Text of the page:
Self-Publishing Tip #6 – Get Your Extended Marketing Plan Together

It's true that marketing should start long before you have a finished product to sell but it isn’t where marketing stops.

Pre-release is important but knowing how and where to position your book after the release date is what will bring the most readers.

Ask yourself some questions

Like I said in the last post, family and friends love you and are likely to not only purchase your book right away, but also share your book link with their circles. And how good does that feel?

It’s amazing!

Selling your book is why it went out there to begin with and you’re thrilled to have so much support. But remember, those people are only buying one copy each and the pool will dry up quickly.

There are lots of factors that push a person to buy a book or say no thanks. You have to look objectively at your book and answer these questions about who your book appeals to:

  • Do the people you know read fiction?
  • Are they attracted to your genre?
  • Are they in your target age demographic?
  • Have they read something similar recently that they enjoyed (or disliked)?
  • Do you want to do this for a living or are you comfortable selling only to family and friends?

Approach books as a business

To sell more and move into the life of a full-time author you need to reach past your personal circle. You need to go where more people will be able to get their hot little hands on your hot new novel.

Do what companies do and research where to find your audience.

When you find the places your book will thrive in the long term and you can connect with your readers for the foreseeable future, that’s the result of your extended marketing plan.

Let’s look at it from another angle.

You probably have a number of restaurants that are your go-to favorites. But why do you love them? Is it the food, service, style, all of the above, something else?

Say, for example, you love to eat somewhere and they play rock music. You might not enjoy an establishment that only plays classical.

You're the audience of that restaurant and for one to thrive their vibe needs to gel with enough people where they’re located. They have to do lots of research on where to open shop for the biggest potential return on their business investment.

Now imagine you’re the restaurant and your book is the rest of everything – the food type, interior design, music, wait staff uniforms...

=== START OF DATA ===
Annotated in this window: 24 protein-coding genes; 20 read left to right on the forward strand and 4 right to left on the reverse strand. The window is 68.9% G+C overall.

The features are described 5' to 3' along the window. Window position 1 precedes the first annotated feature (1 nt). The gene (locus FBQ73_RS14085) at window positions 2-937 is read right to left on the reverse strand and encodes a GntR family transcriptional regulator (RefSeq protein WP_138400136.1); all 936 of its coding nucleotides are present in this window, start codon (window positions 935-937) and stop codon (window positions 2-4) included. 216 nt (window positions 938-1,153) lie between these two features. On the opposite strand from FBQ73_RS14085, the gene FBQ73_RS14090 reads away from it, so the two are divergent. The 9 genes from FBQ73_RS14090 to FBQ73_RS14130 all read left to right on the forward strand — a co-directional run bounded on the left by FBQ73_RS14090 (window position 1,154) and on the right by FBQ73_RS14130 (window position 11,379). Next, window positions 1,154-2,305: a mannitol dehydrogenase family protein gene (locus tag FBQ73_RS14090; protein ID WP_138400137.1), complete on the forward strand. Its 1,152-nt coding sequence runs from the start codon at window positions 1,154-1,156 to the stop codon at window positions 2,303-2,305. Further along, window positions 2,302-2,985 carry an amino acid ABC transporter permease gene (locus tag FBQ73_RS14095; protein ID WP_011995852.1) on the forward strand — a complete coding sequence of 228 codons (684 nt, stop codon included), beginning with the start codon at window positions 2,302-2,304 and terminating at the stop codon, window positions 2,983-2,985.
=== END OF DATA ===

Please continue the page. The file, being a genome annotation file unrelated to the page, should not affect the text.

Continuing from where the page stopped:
You know your book inside and out and know that its rock ‘n roll not classical.

So where does a rock novel set up shop?

For self-publishers there are numerous choices for ways to market your novel. Some of those include:

- Virtual blog book tours
- Twitter
- LinkedIn
- Other social media
- Articles on popular websites
- Guest posts
- Speaking engagements
- Public forums (television, radio spots, etc.)
- Press releases
- Groups (virtual such as on Facebook or in-person local groups)
- Advertisements

Those channels are where the classical novels go as well, it’s all about finding the right blog, social media outlet or public forum for your unique book.

Lots of self-publishing authors will turn to twitter because it's a great place to connect with a very large audience. Twitter lets you search for specific hashtags, readers, or other writers that enjoy your genre so you can start networking from day 1.

The drawback to twitter is that it will take time to build an authentic audience so there could be a lag in your book’s sales.

One of the great things about this direction though is that it is free. Other methods will cost. Sometimes, big bucks.

How much can you afford to spend on marketing?

In reality this should be the first thing you assess when you’re getting an extended plan together. Marketing can be free, like twitter, or untouchable for some people’s budgets in other cases.

You need to determine how much you can really spend to position your book. Keep in mind that no one way is better than another, it's all how you work with what you got!

Some indie authors do 80% of their marketing for free and have small operating budgets. Others spend a lot and hire people or other services that help them grow with minimal time investment.

Advertising on television or radio, even in a local newspaper, can cost significant money. Especially when we’re first getting our work out there.

And keep in mind, you can always start for free and move into paid plans as your sales increase. Or dive right into paid advertising. The choice is yours but stick to the right locations for your novel and budget.

In the next post I'll share what self-publishing authors should be aware of as their careers grow. Hint: it never ends no matter how many books you release.

Image courtesy KROMKRATHOG at

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